kol hakavod! if only more people focused on k’lal yisrael and the fulfillment of the mitzvah rather than chumras and spite.

    a long.overdue rant on behalf of women – well.written and eloquent. thank you, hadassah.

  5. I will honestly say I started going to the mikveh last year. That first time I was petrified because I didn’t know what to do. When I called I told the mikveh lady it was my first time and I’d need help. She was SOO kind to me. I prayed that night for my husband’s health (he needed a heart transplant) and for his conversion to make our family complete. Then I immersed. The mikveh lady was wonderful and helped me…as she still does with the blessings (since I can’t see them very well!) Anyway, that was March 2009. About 2 weeks later a heart became available and saved my husband’s life (he was pretty much circling the drain the day it came and only had a few days left). A year later…he also dipper in the same mikveh and became a Jew. Had the mikveh lady made me feel inadequate or improper, I would never have gone back. In the meantime, I believe Hashem had a plan. My rabbi approved my going and I have faithfully gone ever since. The mikveh is an hour away each way. It’s a pain. Some months…I am sick and I miss because I can’t travel but we still keep family purity. It’s our commitment to the gifts G-d gave us for taking on this mitzvah.

  6. The balaniot are there as reminders that no, the mitzva of of taharat hamishpacha has NOT been given to women. The balanit serves as the emissary of the male rabbinate, who supervise you by proxy. But that is really no different than the bedikot you carry out because Rabbis who never menstruated were convinced that you were as clueless as they were as to whether you were bleeding or not, or the 7 “clean days” because they didn’t know how to time a regular period vs. an irregular one (nida/ zavah)… not to mention that they expect YOU, who menstruate monthly to show THEY who have never menstruated at all, to determine the status of your stains, according to their theoretical rules. Honey the halachas of niddah as practiced today are all about control; the control of your body by the Rabbinic establishment. No, the mitzva has not been given to you and that’s why the balanit is there.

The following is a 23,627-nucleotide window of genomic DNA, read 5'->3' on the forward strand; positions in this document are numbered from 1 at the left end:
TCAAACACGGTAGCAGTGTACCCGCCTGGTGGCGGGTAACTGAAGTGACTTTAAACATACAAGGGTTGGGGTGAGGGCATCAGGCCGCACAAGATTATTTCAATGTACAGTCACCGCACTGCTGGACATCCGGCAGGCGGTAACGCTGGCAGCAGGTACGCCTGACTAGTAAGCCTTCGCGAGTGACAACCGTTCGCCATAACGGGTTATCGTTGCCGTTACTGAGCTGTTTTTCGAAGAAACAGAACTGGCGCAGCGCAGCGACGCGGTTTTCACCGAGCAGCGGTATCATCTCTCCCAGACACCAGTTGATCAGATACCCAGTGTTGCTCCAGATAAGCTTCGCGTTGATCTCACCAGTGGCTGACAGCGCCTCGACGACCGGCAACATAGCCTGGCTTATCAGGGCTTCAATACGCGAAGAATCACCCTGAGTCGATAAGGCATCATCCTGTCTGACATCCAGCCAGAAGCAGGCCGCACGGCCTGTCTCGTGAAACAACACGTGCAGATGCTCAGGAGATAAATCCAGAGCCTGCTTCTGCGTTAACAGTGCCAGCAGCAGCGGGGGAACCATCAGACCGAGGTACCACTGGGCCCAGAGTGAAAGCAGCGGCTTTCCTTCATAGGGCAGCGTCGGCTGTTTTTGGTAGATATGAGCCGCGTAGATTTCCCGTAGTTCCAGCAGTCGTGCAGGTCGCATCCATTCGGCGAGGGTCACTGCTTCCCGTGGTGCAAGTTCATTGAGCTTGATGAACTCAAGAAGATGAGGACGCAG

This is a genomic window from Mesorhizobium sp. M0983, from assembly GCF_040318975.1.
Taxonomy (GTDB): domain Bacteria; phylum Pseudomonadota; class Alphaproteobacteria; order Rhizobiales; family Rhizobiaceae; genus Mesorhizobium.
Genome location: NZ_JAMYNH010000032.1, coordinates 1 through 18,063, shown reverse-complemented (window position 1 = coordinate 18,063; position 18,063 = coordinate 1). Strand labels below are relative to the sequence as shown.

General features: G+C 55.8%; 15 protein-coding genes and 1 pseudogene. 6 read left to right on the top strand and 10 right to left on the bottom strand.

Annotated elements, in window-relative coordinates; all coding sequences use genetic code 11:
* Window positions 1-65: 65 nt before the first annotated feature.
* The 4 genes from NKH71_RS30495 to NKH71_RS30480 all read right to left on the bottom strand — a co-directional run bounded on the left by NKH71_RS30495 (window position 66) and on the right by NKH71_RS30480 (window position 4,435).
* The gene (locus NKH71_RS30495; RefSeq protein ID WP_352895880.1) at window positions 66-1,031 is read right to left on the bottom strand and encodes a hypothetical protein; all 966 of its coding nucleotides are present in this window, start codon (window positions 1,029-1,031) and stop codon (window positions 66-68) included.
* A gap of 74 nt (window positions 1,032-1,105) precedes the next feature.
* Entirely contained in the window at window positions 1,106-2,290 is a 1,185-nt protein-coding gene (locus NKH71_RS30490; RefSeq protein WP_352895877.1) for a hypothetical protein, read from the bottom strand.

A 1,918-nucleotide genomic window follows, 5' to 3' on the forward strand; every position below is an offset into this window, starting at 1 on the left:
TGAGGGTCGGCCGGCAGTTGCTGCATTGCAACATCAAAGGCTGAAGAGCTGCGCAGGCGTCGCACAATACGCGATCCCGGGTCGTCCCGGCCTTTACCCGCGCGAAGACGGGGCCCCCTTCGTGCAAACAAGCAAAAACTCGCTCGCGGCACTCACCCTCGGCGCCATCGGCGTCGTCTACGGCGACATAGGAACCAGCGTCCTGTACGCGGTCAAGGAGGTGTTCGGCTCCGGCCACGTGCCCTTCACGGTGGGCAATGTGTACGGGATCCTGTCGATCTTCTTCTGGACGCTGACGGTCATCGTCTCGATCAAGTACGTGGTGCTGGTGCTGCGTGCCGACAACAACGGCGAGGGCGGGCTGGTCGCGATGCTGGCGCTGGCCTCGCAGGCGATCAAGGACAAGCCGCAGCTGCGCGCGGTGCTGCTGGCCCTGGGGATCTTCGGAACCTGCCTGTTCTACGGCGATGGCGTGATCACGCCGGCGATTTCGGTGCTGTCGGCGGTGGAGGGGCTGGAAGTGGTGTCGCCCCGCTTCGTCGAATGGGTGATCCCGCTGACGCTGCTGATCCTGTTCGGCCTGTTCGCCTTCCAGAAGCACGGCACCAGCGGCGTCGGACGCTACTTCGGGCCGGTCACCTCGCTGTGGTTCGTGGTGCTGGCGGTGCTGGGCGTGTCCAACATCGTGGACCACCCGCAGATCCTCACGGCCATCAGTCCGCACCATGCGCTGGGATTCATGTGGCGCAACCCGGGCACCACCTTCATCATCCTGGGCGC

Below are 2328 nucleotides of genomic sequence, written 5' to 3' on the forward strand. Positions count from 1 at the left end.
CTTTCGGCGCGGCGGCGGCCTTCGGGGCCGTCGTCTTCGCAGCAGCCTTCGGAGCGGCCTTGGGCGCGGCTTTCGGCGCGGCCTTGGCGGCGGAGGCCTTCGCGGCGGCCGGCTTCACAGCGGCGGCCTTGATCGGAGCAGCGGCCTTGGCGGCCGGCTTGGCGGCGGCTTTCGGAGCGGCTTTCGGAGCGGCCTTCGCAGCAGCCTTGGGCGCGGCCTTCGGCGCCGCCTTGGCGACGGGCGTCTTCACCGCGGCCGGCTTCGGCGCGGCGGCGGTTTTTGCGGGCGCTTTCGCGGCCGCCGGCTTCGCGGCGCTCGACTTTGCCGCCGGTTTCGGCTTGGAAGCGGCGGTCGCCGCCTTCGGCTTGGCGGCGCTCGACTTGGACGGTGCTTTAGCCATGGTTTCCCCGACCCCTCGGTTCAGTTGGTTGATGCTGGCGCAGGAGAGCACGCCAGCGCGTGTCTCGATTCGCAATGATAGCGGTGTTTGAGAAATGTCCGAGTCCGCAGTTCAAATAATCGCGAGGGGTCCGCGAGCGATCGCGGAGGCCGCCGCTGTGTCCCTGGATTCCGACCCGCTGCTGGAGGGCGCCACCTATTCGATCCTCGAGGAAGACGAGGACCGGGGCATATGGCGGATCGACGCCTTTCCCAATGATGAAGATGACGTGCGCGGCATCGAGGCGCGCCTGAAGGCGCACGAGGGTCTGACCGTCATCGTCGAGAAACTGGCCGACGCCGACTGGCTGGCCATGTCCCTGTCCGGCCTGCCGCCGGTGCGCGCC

• shualah elisheva


      like almost everything, taharat hamispacha can be manipulated and is sometimes used as a means of control [see: overly strict balaniot who impose their own chumras or the chumras of their rabbis].

      however, to broadly paint taharat hamishpacha as chauvinist and forceful in its own right denies women the ability to freely think and accept the yoke of the mitzvot on their own terms.

      i know i certainly plan on adhering to taharat hamishpacha if, g-d willing, i should get married – and that’s MY choice, not the choice of my future g-d.willing husband nor his rabbi nor mine. it holies the physical bonds of marriage, for me – and what’s so wrong with that?

    • Kisarita, while as a man I cannot really comment as an expert on the topic I must point out one possible correction to your comment.

      The Talmud in Maseches Nidah explains that women accepted the stringency of the extra days upon themselves when the expertise to tell the difference between Nidah and Zavah became scarce.

      It has since become the standard practice and halacha.

    • I have to disagree with you that the mitzvah is all about control. Rather, it’s origins are based on a primitive lack of understanding of what menstruation is. If you look into what the understanding of a woman’s body and how it worked was back then, it becomes blatantly obvious that they really had no clue how the female reproductive system worked and therefore held the erroneous belief that menstrual blood was unholy and unclean (because they did not understand where it came from.)

      It’s since become an accepted and very meaningful commandment for many religious women and it is a system which helps keep the tribe together. There are many women who truly enjoy following every part of this mitzvah – and good for them! They don’t feel put upon and they benefit emotionally from it, which is a good thing I will never argue against. But there are many women who don’t enjoy it and for them it does feel like a burden and a degradation – those are the women I feel sorry for, not the ones following these laws because it brings them joy and marital satisfaction.

      • Chanie, I wish I knew where you got this from, please post a source.

        Ritual purity has nothing to do with the way the body works, clearly Hashem made the body work as it does and he also set down the laws of Ritual Purity.

        There are numerous manners in which one can become Ritually unclean having nothing to do with the function of the human body such as touching a dead person, animal etc.

        The spiritual realm or Tumah and Taharah is exactly that, spiritual. It is not grounded in our understanding of the human body.

  7. Anonymous, that is an incorrect understanding of chumra d’rabi Zeira. Chumra d’rabi Zeira that “the daughters of Israel accepted upon themselves” was to applie the 7 post-zava days to scant spotting “tipas dam k’chardal” instead of after 3 days of extramenstrual or irregular bleeding.